Editor's note: Fareed Zakaria is the host of CNN's "Global Public Square." This column was adapted from "Moonshots," a "GPS" special airing at 10 a.m. and 1 p.m. ET Sunday on CNN. The views expressed are his own.
(CNN) -- Moonshots are exciting, inspiring. But they are also expensive -- and not all of them work out like Apollo 11. So are they worth it? Should we focus time, money and energy on these kinds of ambitious scientific projects?
The answer is yes.
Think of it this way. Imagine that the Apollo moon landing had not succeeded. Would it still have been worth it? Almost certainly. After all, the challenge of getting to the moon and back meant coming up with all kinds of technological innovations and solutions that have then had almost miraculous commercial applications.
For example, Apollo needed small computers for its trip. So NASA says it made a big purchase of a relatively new technology -- the integrated circuit, the technology behind what we now know as the microchip.
The companies that pioneered this product -- firms such as Fairchild Semiconductor, whose alumni founded Intel -- partly had NASA to thank, the agency says, for the popularity of the technology that followed. The U.S. government, by buying the initial products, helped the computer revolution take off.
And it's not just the microchip. GPS technology, which is now powering the next phase of the information revolution, was originally developed by the U.S. military. But it was only after the 1983 Soviet shooting down of a Korean Air Lines flight that the Reagan administration said it would share the technology so that civilian airplanes would not wander into restricted and dangerous territories. And it was only after the Cold War ended that the Clinton administration opened up the technology fully to commercial applications, which of course unleashed a flood of innovation that continues to this day.
Or consider the mapping of the human genome. According to the Battelle Memorial Institute, the federal government spent $3.8 billion on the massive project from 1990 to 2003, an amount few other entities could ever have afforded. But in leading the way, it encouraged others, and now a person's DNA can be sequenced for as little as $1,000.
The impact on the economy of human genome sequencing from 1988 to 2010 was estimated by Battelle at almost $800 billion -- enough to support more than 310,000 jobs in 2010 alone.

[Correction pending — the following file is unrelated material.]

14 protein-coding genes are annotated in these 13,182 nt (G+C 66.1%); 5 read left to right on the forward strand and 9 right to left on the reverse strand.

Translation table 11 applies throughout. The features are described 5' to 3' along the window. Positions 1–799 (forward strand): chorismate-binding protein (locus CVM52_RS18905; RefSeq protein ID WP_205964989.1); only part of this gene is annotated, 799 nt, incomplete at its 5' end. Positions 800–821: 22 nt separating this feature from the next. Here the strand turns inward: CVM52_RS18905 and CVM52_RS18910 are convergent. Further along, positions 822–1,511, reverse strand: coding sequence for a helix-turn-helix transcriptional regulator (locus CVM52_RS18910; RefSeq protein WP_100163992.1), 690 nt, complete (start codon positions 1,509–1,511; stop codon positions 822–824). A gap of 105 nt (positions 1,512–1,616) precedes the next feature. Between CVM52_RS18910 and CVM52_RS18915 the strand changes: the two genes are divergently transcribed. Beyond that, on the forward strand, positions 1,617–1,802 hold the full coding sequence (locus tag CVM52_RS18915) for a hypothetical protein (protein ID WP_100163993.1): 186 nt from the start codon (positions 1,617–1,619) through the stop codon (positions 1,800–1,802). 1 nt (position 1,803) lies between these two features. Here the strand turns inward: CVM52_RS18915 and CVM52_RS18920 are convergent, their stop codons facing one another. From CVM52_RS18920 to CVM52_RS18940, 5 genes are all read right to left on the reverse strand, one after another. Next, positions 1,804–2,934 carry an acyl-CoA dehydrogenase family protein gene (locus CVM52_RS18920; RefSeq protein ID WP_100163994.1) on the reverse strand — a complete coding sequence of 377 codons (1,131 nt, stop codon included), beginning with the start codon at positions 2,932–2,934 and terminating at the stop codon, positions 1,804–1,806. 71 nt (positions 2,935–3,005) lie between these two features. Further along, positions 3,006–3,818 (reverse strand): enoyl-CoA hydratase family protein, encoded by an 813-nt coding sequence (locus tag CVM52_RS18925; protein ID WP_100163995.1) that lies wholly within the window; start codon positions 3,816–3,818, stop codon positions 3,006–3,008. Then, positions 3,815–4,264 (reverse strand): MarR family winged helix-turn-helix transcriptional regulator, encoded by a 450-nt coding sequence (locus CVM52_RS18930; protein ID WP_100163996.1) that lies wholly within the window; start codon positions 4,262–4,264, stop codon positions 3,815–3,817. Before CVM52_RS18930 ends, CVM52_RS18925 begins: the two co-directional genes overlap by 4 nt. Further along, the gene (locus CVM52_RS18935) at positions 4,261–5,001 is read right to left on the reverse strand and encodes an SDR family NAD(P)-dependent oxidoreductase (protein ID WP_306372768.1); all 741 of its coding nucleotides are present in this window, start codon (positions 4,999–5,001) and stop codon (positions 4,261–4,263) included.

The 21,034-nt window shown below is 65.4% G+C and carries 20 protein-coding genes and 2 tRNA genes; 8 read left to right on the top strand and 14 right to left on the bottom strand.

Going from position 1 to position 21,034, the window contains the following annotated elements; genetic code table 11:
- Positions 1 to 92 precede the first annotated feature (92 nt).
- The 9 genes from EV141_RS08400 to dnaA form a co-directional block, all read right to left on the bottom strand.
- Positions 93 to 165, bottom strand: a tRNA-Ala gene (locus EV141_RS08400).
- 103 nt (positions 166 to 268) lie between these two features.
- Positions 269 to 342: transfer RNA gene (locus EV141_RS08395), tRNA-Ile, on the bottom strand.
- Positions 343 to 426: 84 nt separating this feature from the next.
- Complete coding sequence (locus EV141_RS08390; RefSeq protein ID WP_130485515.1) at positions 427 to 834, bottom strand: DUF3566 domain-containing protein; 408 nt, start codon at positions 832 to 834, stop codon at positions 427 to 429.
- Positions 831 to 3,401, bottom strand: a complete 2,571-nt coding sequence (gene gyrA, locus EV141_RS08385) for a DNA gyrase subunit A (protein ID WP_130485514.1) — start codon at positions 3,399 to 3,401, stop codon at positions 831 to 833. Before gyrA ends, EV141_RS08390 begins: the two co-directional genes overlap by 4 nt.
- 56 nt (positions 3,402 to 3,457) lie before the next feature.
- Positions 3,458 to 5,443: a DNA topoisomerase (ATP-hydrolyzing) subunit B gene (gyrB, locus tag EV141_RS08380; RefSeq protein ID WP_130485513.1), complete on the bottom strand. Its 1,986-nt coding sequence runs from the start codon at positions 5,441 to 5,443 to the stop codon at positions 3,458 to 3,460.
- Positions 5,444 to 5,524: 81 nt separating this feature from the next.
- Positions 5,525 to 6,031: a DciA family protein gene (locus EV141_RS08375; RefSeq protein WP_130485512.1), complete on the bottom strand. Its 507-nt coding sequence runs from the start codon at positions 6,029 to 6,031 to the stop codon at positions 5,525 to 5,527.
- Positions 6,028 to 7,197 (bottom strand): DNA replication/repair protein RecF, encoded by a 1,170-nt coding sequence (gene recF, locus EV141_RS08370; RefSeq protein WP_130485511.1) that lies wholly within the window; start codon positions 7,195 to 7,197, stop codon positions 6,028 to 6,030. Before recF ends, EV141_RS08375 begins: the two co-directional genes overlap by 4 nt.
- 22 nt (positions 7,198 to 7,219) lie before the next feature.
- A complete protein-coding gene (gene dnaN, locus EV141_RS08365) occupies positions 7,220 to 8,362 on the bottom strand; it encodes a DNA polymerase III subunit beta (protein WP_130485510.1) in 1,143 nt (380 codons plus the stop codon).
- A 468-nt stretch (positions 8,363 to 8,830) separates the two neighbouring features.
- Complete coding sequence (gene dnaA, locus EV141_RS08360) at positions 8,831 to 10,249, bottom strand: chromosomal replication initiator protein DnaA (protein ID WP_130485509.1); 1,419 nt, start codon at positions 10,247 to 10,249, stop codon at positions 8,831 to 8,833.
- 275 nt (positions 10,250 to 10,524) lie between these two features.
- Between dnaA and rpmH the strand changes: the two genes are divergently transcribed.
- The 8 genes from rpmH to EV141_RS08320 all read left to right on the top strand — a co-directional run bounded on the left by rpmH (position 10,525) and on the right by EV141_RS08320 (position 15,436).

Reading all this, you might think the United States is on the right track. Alas, the problem is, it is not.
Federal funding for research and development has barely been keeping up with inflation in recent years if you look at the numbers from the National Science Foundation.
Since big entitlements such as Social Security are mandatory spending programs, it is discretionary spending, such as science, that often bears the brunt of the budget ax.
And this cutting comes at a time when others around the world are moving fast. The United States has dominated the world of basic science for years, even decades. But recently, its share of global research and development has been falling -- from 37% of the total in 2001 to 30% in 2011, according to the National Science Foundation.
As scientist Neal Lane points out, China is on course to surpass the United States in the percentage of its gross domestic product it spends on research and development in just a few years.
It used to be that funding basic science was not a partisan issue. As Lane notes, a certain rock-ribbed Republican was a big proponent of basic research. Reagan said in a 1988 radio address:
"The remarkable thing is that although basic research does not begin with a particular practical goal, when you look at the results over the years, it ends up being one of the most practical things government does. This is why I've urged Congress to devote more money to research. It is an indispensable investment in America's future."
Americans used to understand that moonshots inspire us, but that they also power America's future. Let's hope that today's politicians follow Reagan's advice and invest in science, research and development.
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